As for the long-ago Crusades, the first ghastly trek east was incited by Papal propaganda aimed at consolidating military force under the mast of the Catholic Church.  At the time the Pope had little
political power in Rome and he found Arab bashing a real crowd pleaser. Invented tales of atrocities against Christians, disembowelments and the like, really stirred the congregation's thirst for vengeance; and then when he lead his primarily illiterate followers to believe that Jerusalem, the birth-place of Christianity, had been recently sacked by cut-throat Arabs, the call to arms was soon to follow.  Actually, Jerusalem had been in Arab hands for more than four hundred years and the inhabitants were religiously tolerant international merchants who had no idea what kinda shit was about to hit the fan.

When Biblical passages speak of blood flowing in the streets, it is meant literally. As the Christian Crusaders arrived in the Middle East, theyproceeded to slaughter the locals with uncommon religious zeal.   You see, the Pope, God's spokesman, had promised every solider complete absolution of sin and a free ticket to heaven for participating in the carnage.   Then there was the extra bonus of land and possessions that any second born son of a Roman citizen might find appealing since big brother back home was destine to inherit the family fortune.

Now lets jump forward a few more hundred years to the opening of the bloodiest of all centuries, the 20th.  Remember, that during the later part of the 1800's, Coal was King.  It fueled the factories of the industrial revolution, it ran the new steam locomotives, and it powered the pistons of every ship in the British Admiralty, which happened to be the largest fleet in the world.  Enter Winston Churchill.  An aristocrat by birth, Churchill was bred for the glorious life of a militarist and politician.  Before many
years had passed he found himself admirably employed by the British Navy.

A young, energetic leader, Winston was hypnotized by the ever-expanding world of technology and its potential for modernizing the Empire's war machine. He loved aero-planes, dangerous though they were, and was often heard singing their praises as the weapon of the future. Tanks were another Churchill blockbuster, and to his credit, he was considered solely responsible for their development during the First World War.  But his crowning achievement occurred while still with the navy.  Long before he became the Prime Minister of England, Churchill had the foresight to realize the value of oil.  It was so much more efficient than coal, so much better for fueling the fighting vessels of the Empire, that he envisioned converting every ship in the fleet into an oil-fired steamer.  Unfortunately those fledgling wells in the oil fields of Western Pennsylvania (where John Wilkes Booth had lost a small fortune before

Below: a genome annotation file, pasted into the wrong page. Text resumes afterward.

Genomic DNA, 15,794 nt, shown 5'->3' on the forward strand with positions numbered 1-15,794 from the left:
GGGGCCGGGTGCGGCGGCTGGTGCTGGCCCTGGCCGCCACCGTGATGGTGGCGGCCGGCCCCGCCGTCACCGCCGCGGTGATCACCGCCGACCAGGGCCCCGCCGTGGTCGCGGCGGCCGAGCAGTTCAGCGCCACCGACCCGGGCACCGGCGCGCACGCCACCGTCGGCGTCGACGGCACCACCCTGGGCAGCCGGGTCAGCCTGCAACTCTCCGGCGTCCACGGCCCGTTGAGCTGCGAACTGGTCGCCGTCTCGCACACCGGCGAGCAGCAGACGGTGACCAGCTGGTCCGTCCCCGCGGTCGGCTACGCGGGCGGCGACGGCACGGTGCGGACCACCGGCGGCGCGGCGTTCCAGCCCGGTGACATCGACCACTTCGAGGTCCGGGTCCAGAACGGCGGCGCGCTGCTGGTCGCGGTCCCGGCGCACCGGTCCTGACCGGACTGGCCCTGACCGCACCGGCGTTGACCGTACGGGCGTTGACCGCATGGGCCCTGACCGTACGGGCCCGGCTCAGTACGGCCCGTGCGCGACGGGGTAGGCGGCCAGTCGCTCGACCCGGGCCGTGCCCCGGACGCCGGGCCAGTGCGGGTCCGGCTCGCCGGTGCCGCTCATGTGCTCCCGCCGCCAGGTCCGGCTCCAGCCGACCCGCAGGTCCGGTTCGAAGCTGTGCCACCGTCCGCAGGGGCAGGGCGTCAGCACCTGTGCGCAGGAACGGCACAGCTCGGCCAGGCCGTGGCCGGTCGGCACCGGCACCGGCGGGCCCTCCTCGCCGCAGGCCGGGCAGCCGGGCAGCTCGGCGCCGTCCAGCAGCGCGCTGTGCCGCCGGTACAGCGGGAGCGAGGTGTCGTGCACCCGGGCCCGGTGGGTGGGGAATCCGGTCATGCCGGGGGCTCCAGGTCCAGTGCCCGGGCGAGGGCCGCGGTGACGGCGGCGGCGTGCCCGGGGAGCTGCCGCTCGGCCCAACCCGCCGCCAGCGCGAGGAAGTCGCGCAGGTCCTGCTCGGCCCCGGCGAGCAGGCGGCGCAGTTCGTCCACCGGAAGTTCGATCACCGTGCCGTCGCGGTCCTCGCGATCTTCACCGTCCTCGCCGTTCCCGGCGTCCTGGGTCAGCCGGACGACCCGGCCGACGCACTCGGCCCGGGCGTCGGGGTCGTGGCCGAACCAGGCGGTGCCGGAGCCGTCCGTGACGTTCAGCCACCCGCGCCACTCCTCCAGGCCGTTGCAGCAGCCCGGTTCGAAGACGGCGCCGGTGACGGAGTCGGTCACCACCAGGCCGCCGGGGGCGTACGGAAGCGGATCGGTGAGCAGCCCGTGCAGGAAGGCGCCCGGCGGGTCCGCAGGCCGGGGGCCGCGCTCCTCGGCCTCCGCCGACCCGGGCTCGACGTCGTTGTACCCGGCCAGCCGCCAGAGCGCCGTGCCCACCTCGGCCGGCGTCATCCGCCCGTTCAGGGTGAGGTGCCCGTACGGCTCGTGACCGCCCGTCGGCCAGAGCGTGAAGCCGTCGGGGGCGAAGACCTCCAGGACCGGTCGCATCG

becoming the first man in the nation to assassinate a President)) certainly couldn't pump enough to supply her Majesty's ships.  No there had to be a better solution.  Then lo& behold, just east of Turkey in the land of the Kurds, eureka, black gold, Arab-tea.  Yes, when opportunity and preparation meet the rest is history.  Soon Great Britain was making deals, carving up the desert into countries, installing governors to oversee lands which were once the stomping grounds of nomadic Arabs and you guessed it, the oil was flowing, flowing west toward the Black Sea and the fueling docks of the British Navy.   (And to think that Tony Blair just happened to support George W. Bush in his Crusade on Terrorism.)

Now as much as white American has been taught to respect it's Anglo-Saxon roots, the British Empire's foreign policy was not without blemishes.  Recall which nation owned the slave ships that sailed from Africa to budding southern states, who bought the sun-belt's cotton and who teetered on entering the
Civil-War against the our Republic in order to supply their homeland textile mills with a commodity won from human bondage.  Let us not forget the Opium Wars, China's struggle to free itself from the noose of the British drug trade.  It is an embarrassing, fact that revenues gleaned from opium production in British
occupied India paid three-quarter's of the British Navy's operating budget. And then there was Lawrence of Arabia, the dashing young English officer who's exploits in Arabia captured the imagination of so many starry-eyed youth.  In fact, T.E Lawrence developed such respect for the Arabs and such disdain for the Queen's self serving "flip-flop" policies in the region that he resigned his officer's commission, returned to England, and attempted to reinvent himself by enlisting as a private under an adopted name.